Ngāti Whātua Ōrākei Sculptures

Ngāti Whātua Ōrakei Sculptures at the Fair

Ngāti Whātua Ōrakei will present the following four sculptural works, curated by Lawrence Makoare, at the 2022 Aotearoa Art Fair. Enquiries about these works and to purchase please contact Lawrence Makoare at with any enquiries.

Tai Meuli ‘Crab Claw Sail’ 2021

Carved from Serpentine Greenstone and Tākaka Marble  on a Silky Oak base, this work is inspired by the old sail used in many Austronesian cultures due to its extraordinary performance and ease of operation.

Tai Meuli is a full-time stone sculptor who has been sculpting hard stone for over 30 years and won numerous awards and continues regular attendances at many sculpture events around NZ.   His inspiration comes from the importance he places on connecting with nature and valuing and respecting the physical environment. “It is humbling and gratifying to have both young and old men and women of all diverse cultures, shape and redefine stone, wood and Pounamu, captivating it’s natural beauty, while allowing the materials to speak.”

Image: Tai Meuli, Crab Claw Sail, 2021, Serpentine Greenstone, Tākaka Marble and Silky Oak, image courtesy of the artist and Ngāti Whātua Ōrakei, photography by Leila Mareikura Smith.

(white background) Tai Meuli, crab claw sail 2021

Logan Okiwi Shipgood ‘Moa Hunter’ 2021

Logan Okiwi Shipgood is a sculptor, art director and set designer. In 2015 he opened Penny Haka gallery in Whakarewarewa Rotorua. He works with all available materials including wood, stone, bone, pounamu, bronze, oamaru, hinuwera stone, ice, and polystyrene and spent five years in Italy, working with marble.

Logan was the subject of the 2018 BBC documentary, Hand Made in the Pacific, in which he crafted a beautiful 6ft tall pou from native New Zealand timber and explored the deep spiritual connection between Māori carvers and the objects they create, and the significance of his home – Rotorua – in the revival of Māori art and culture in the 20th century.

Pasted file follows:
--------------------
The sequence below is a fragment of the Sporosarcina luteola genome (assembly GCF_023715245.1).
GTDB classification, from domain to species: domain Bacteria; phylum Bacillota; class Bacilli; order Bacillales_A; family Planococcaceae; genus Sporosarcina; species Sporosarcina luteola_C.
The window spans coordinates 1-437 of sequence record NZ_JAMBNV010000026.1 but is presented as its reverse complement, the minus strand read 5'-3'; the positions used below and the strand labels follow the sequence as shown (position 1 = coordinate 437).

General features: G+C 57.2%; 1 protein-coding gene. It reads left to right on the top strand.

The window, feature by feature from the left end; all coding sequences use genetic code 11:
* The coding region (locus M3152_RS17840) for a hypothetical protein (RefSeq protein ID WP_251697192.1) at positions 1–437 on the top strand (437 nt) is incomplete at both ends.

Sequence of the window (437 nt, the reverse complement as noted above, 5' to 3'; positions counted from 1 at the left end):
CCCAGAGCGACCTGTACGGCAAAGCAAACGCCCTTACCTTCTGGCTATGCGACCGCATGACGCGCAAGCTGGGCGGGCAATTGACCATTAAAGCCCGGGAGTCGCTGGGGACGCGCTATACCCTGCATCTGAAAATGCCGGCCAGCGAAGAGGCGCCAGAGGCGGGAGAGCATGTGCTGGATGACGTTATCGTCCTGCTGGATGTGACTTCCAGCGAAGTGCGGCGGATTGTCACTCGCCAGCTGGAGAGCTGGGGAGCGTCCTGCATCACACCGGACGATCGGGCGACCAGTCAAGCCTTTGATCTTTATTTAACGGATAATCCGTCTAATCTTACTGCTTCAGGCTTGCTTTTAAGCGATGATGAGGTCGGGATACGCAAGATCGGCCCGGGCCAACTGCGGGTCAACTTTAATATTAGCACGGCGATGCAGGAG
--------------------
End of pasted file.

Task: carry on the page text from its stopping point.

Image: Logan Okiwi Shipgood, Moa Hunter, 2021, carved polystyrene, courtesy of Ngāti Whātua Ōrākei and the artist, image by Kytaja Photography by Tania Brown.

Logan Okiwi Shipgood, Moa Hunter, 2021, carved polystyrene, courtesy of the artist and Ngāti Whātua Ōrākei, photograph by Kytaja Photography by Tania Brown (1)

Nathan Hull ‘Tuatara’ 2021

Born in Cambridge, Aotearoa New Zealand, Nathan Hull started a career in engineering almost 30 years ago.  Through this, he began unconsciously picking up stray washers, nuts etc anywhere and everywhere, starting collection of interesting scrap.  Through these early experiences, Nathan found himself with an ideal range of skills to recycle these discarded parts and developed a full time career of making award winning masterpieces in public and private commissions, nationally and internationally.

With a drive to keep challenging himself and learn new techniques Hull’s passion for metal is brought to life through sculptures created from an array of recycled metals, including copper, stainless steel, cutlery, old tools and even machinery parts, drawn together to create these innovative pieces.

Working with plenty of wild inspiration in a secluded piece of land tucked up in the Uruti Valley of rural Taranaki, nature and fantasy themes have regularly presented in his work, mixing a seemingly delicate tone with a feeling of immense strength and stability, where creations effortlessly develop their own individual personalities.

Image: Nathan Hull, Tuatara (in production), 2021, corten steel and copper, courtesy of the artist and Ngāti Whātua Ōrākei. Photo credit RNZ / Robin Martin.

Dave Taylor ‘Piwakawaka’ 2021

A self-taught artist of Scottish and Māori (Taranaki heritage) descent, Dave Taylor has worked full-time from his studio at the Quarry Art Centre, Whangārei for the last 15 years. Inspired by  nature, Māori iconography and korero (story telling), Taylor’s works are highly adorned and engraved with intricate and detailed patterns. He sculpts and engraves predominantly found objects to produce items such as necklace pendants, hair combs, fish hooks and flutes, but also large sculptural works. He works in a range of media, including andesite, pounamu, Oamaru stone, bone, whale teeth, pāua, mother of pearl, and clay.

For Taylor, art has always been a kind of magic, an awakening – mind, body and spirit. “Being an art practitioner has to be the ultimate, as it engages creation and is life-expanding. I see my art as a conduit I use to transfer emotions and stories about history past and present. Balance in life as in art is my ultimate goal.”

Image: Dave Taylor, Piwakawaka, 2021, Taranaki Andesite on a Steel Plinth, courtesy of the artist and Ngāti Whātua Ōrākei, photography by Leila Mareikura Smith.